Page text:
While computer-based training is useful for learning and rehearsing procedures, it cannot entirely replace practical exercises on operational equipment. In the early stages of a programme, General Dynamics UK’s trainers are often used to brief trials teams on getting the best out of the equipment.
A General Dynamics Instructor training an Army Trials Team driver on a PIRANHA vehicle
Maintenance training is one area where the real equipment is indispensible for developing the necessary physical skills and mental models needed to repair and maintain complex military systems. General Dynamics UK is often asked to develop and build cut-away models and part-task training equipment from operational components.
A cut-away section of a Land Rover containing Bowman equipment, used to train communications engineers
The Future Rapid Effects System (FRES) programme includes the exciting possibility of embedding training in vehicles’ computer systems. This will enable PIRANHA crews to set up and run their own exercises, as individuals or as entire crews, using the vehicle itself as a mission simulator. Maintainers, too, will be able to practice their procedures using a comprehensive menu of fault indications triggered by embedded instructional scenarios. This embedded training will comprise one component of a complex blend of classroom, simulator, workshop and field training.
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The PIRANHA vehicle is designed to have training embedded in the on-board computer systems.
The Defence Information Infrastructure (Future) (DII(F)) Project is a £4Bn ten year defence procurement programme to develop, implement, operate, manage and deliver a wide range of services to Ministry of Defence personnel across the globe. Services include messaging, web access, collaboration, office automation, data management, directory, interoperability, end-to-end service management, security and application hosting services.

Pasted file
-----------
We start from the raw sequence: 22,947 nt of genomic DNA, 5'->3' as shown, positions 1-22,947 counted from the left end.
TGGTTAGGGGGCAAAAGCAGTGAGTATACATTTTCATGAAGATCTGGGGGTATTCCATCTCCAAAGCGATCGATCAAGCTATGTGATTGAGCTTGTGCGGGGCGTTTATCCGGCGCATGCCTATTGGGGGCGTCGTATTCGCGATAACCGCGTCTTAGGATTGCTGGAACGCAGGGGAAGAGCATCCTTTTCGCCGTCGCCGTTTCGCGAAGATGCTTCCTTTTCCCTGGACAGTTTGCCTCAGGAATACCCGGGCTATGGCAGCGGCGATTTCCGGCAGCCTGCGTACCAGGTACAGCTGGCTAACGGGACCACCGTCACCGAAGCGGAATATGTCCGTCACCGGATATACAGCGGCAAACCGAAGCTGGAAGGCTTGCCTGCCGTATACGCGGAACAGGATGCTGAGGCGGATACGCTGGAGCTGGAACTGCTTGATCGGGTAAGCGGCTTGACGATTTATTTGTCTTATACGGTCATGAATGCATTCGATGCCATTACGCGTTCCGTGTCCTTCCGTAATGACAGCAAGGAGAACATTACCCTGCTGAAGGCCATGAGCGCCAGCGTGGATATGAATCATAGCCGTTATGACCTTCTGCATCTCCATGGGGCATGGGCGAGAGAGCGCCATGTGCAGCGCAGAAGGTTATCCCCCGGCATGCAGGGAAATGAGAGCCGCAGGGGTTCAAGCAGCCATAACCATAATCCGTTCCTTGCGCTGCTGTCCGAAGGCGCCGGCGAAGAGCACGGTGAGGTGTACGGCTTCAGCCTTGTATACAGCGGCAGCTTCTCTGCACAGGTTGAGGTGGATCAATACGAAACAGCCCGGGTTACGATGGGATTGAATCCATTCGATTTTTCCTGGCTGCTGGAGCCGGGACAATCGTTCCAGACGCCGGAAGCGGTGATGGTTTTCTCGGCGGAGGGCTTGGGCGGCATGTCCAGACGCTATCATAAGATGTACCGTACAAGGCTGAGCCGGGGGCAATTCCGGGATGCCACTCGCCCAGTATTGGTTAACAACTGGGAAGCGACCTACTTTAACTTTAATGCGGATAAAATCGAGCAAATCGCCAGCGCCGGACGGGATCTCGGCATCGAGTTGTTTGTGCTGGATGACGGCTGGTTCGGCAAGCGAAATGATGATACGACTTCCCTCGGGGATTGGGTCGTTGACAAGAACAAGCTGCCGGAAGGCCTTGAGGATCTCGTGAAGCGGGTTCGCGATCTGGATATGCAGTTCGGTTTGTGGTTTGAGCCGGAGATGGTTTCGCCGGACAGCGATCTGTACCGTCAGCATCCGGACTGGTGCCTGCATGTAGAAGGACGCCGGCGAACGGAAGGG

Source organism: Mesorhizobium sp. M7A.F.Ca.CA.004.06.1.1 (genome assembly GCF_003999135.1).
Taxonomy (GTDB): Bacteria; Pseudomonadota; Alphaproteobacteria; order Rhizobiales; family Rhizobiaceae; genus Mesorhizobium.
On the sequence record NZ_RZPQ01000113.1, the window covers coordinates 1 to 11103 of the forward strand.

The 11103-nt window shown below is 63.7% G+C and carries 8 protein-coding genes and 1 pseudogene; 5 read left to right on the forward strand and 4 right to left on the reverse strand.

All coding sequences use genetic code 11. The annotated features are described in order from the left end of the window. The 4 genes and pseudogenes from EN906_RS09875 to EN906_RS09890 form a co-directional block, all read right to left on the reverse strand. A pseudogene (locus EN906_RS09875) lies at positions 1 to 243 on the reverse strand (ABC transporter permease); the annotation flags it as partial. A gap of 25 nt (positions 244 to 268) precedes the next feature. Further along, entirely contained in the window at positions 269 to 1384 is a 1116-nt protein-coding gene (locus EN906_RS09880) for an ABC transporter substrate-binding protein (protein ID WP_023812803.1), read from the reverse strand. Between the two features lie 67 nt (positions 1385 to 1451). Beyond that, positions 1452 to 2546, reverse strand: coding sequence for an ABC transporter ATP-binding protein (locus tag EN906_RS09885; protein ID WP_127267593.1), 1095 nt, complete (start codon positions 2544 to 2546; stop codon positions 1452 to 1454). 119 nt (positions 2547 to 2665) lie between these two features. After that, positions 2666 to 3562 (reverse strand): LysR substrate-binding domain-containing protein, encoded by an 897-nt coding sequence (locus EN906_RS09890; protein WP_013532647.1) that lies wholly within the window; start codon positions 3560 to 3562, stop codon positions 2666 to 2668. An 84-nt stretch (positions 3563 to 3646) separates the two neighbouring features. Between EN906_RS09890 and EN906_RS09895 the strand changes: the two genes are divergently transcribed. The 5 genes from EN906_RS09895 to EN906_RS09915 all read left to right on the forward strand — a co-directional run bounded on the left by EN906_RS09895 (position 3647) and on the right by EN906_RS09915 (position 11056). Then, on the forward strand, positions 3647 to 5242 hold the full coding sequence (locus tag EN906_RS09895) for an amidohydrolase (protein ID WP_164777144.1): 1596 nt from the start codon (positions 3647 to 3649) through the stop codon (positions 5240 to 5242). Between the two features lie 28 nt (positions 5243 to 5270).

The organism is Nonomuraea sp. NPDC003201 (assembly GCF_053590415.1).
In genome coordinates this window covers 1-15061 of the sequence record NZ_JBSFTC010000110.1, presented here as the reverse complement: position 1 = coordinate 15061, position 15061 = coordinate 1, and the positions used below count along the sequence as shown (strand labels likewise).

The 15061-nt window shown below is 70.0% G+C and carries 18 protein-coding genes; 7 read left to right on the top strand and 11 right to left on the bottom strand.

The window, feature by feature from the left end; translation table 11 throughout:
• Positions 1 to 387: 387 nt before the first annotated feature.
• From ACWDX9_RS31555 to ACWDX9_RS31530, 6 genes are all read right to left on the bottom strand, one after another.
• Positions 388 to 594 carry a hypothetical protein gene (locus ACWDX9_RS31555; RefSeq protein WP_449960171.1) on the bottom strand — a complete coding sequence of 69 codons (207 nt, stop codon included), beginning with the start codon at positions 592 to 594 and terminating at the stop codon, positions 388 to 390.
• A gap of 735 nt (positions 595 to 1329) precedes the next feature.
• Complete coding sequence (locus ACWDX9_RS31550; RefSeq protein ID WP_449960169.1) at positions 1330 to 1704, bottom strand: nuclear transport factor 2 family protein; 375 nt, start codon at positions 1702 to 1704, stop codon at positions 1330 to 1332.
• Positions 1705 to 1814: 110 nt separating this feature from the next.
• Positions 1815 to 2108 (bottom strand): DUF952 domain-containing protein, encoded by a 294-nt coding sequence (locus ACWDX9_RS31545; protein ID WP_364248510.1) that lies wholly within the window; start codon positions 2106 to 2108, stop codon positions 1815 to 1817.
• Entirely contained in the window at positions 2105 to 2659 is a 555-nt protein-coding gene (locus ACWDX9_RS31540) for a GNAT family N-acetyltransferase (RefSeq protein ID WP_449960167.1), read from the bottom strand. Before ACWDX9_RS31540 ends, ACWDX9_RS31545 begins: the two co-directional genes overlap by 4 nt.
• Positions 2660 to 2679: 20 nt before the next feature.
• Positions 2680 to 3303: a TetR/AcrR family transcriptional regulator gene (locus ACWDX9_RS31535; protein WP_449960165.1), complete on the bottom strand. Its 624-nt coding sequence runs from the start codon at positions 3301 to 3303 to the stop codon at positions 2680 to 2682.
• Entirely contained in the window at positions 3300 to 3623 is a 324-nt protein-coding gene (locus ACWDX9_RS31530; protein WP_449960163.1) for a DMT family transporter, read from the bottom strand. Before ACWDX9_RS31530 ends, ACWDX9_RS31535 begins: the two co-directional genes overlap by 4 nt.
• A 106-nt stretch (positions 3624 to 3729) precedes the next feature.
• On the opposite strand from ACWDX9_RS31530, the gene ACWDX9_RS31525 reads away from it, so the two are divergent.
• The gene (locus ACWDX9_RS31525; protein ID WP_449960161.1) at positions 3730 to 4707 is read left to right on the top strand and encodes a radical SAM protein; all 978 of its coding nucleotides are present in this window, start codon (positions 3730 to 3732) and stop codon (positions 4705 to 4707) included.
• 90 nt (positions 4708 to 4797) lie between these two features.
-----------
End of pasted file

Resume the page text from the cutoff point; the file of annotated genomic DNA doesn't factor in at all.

The aim of the DII Project is to enhance the Ministry of Defence’s operational effectiveness by providing better IT and communication systems. This will enable greater strategic and operational agility during times of crisis whilst also creating a greater economy of effort. DII will supply all MoD land based sites within the UK, permanent overseas sites, all maritime platforms and Royal Marine Commando Units.
The DII Project will deliver a managed infrastructure service that will:
- Provide secure information and services, with protection from attack and misuse;
- Provide guaranteed levels of availability and continuity of operational and business services;
- Support the sharing of information with Allies and other external parties, including Other Government Departments;
- Allow users to collaborate interactively;
- Allow authorised users access from any appropriate location;
- Be easy to use;
- Provide a common look and feel across Defence;
- Provide accurate and current directory information;
- Be responsible to requests for new services;
- Facilitate the electronic management of information and records needed to meet the Freedom of Information Act and the Governments targets on electronic public records.
The scope of DII is to provide at least 150,000 terminals to approximately 300,000 users at 2,000 locations around the world.
For General Dynamics, DII (F) provides an opportunity to roll out network and communications infrastructure and for the company to be an essential provider of training for service personnel and for supporting the IT in the battlespace. This substantial and long-term project builds on our expertise in delivering battlefield communications and IT as part of the Bowman programme.Back to top